Why We Believe Children Who Die Go to Heaven

We first posted this article about a year ago at BtT, but have decided to publish it again. This is one of the questions we are most frequently asked by students, laypeople, and persons in need of spiritual counsel. For that reason it seems beneficial to once again make this resource available. It is our prayer that this article will help you come to biblical convinctions about this very important issue.


By R. Albert Mohler, Jr. and Daniel L. Akin

Few things in life are more tragic and heartbreaking than the death of a baby or small child. For parents, the grief can be overwhelming. For the minister, to stand over a small, white casket and provide comfort and support seems to ask for more than he can deliver.

Many console themselves with the thought that at least the child is now in a better place. Some believe small children who die become angels. They are certain these precious little ones are in heaven with God.

However, it is important for us both to ask and answer some important questions if we can. Do those who die in infancy go to heaven? How do we know? What evidence is there to support such a conclusion? Sentimentalism and emotional hopes and wants are not sufficient for those who live under the authority of the Word of God. We must, if possible, find out what God has said.

It is interesting to discover that the Church has not been of one mind on this issue. In fact, the early and medieval Church was anything but united. Some Church Fathers remained silent on the issue. Ambrose said unbaptized infants were not admitted to heaven, but have immunity from the pains of hell. Augustine basically affirmed the damnation of all unbaptized infants, but taught they would receive the mildest punishment of all. Gregory of Nyssa offered that infants who die immediately mature and are given the opportunity to trust Christ. Calvin affirmed the certain election of some infants to salvation and was open to the possibility that all infants who die are saved. He said, “Christ receives not only those who, moved by holy desire and faith, freely approach unto Him, but those who are not yet of age to know how much they need His grace.” Zwingli, B.B. Warfield and Charles Hodge all taught that God saves all who die in infancy. This perspective has basically become the dominant view of the Church in the 20th century.

Yet, a popular evangelical theologian chided Billy Graham when at the Oklahoma City memorial service he said, “Someday there will be a glorious reunion with those who have died and gone to heaven before us, and that includes all those innocent children that are lost. They’re not lost from God because any child that young is automatically in heaven and in God’s arms.” The theologian scolded Dr. Graham for offering what he called “. . . a new gospel: justification by youth alone.”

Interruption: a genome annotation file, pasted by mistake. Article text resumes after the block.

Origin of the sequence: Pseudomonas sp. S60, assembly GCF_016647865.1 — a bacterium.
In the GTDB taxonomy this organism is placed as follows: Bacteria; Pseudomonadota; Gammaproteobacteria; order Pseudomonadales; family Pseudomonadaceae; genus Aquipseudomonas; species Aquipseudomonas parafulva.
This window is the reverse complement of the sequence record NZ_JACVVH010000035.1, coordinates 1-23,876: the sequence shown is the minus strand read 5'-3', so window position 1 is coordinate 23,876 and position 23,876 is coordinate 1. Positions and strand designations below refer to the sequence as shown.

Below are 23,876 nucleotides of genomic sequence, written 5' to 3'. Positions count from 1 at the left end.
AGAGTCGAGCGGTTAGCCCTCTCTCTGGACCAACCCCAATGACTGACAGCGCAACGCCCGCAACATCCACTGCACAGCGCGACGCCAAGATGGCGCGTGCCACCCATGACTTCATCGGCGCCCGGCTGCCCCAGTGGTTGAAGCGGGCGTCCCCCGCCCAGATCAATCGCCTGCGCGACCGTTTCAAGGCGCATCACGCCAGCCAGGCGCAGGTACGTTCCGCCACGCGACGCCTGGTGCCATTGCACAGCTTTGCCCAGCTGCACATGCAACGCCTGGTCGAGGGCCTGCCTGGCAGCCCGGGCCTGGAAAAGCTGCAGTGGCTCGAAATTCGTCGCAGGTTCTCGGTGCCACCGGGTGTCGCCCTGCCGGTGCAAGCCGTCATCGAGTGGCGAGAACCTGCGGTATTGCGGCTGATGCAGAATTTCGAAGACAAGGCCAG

It is our conviction that there are good reasons biblically and theologically for believing that God saves all who die who do not reach a stage of moral understanding and accountability. It is readily admitted that Scripture does not speak to this issue directly, yet there is evidence that can be gleaned that would lead us to affirm on biblical grounds that God receives into heaven all who have died in infancy. Some evidence is stronger than others, but cumulatively they marshall strong support for infant salvation. We will note six of them.

First, the grace, goodness and mercy of God would support the position that God saves all infants who die. This is the strongest argument and perhaps the decisive one. God is love (1 John 4:8) and desires that all be saved (1 Timothy 2:4). God is love and His concern for children is evident in Matthew 18:14 where Jesus says, “Your Father in heaven is not willing that any of these little ones should be lost.” People go to hell because they choose in willful rebellion and unbelief to reject God and His grace. Children are incapable of this kind of conscious rejection of God. Where such rebellion and willful disobedience is absent, God is gracious to receive.

Second, when the baby boy who was born to David and Bathsheba died (2 Samuel 12:15-18), David did two significant things: 1) He confessed his confidence that he would see the child again and, 2) he comforted his wife Bathsheba (vs. 23-24). David could have done those two things only if he was confident that his little son was with God. Any other explanation does not do justice to the text.

Third, in James 4:17, the Bible says, “Anyone, then, who knows the good he ought to do and doesn’t do it, sins.” The Bible is clear that we are all born with a sin nature as a result of being in Adam (Roman 5:12). This is what is called the doctrine of original sin. However, the Scriptures make a distinction between original sin and actual sins. While all are guilty of original sin, moral responsibility and understanding is necessary for our being accountable for actual sins (Deuteronomy 1:30; Isaiah 7:16). It is to the one who knows to do right and does not do it that sin is reckoned. Infants are incapable of such decisions.

Fourth, Jesus affirmed that the kingdom of God belonged to little children (Luke 18:15-17). In the passage he is stating that saving faith is a childlike faith, but He also seems to be affirming the reality of children populating heaven.

Fifth, Scripture affirms that the number of saved souls is very great (Revelation 7:9). Since most of the world has been and is still non-Christian, might it be the untold multitude who have died prematurely or in infancy comprise a majority of those in heaven? Such a possibility ought not to be dismissed too quickly. In this context Charles Spurgeon said, “I rejoice to know that the souls of all infants, as soon as they die, speed their way to paradise. Think what a multitude there is of them.”

Sixth, some in Scripture are said to be chosen or sanctified from the womb (1 Samuel 1:8-2:21; Jeremiah 1:5; Luke 1:15). This certainly affirms the salvation of some infants and repudiates the view that only baptized babies are assured of heaven. Neither Samuel, Jeremiah or John the Baptist was baptized.

After surveying these arguments, it is important for us to remember that anyone who is saved is saved because of the grace of God, the saving work of Jesus Christ and the undeserved and unmerited regenerating work of the Holy Spirit. Like all who have ever lived, except for Jesus, infants need to be saved. Only Jesus can take away their sin, and if they are saved it is because of His sovereign grace and abounding mercy. Abraham said, “Will not the Judge of all the earth do right?” (Genesis 18:25). We can confidently say, “Yes, He will.” When it comes to those incapable of volitional, willful acts of sin, we can rest assured God will, indeed, do right. Precious little ones are the objects of His saving mercy and grace.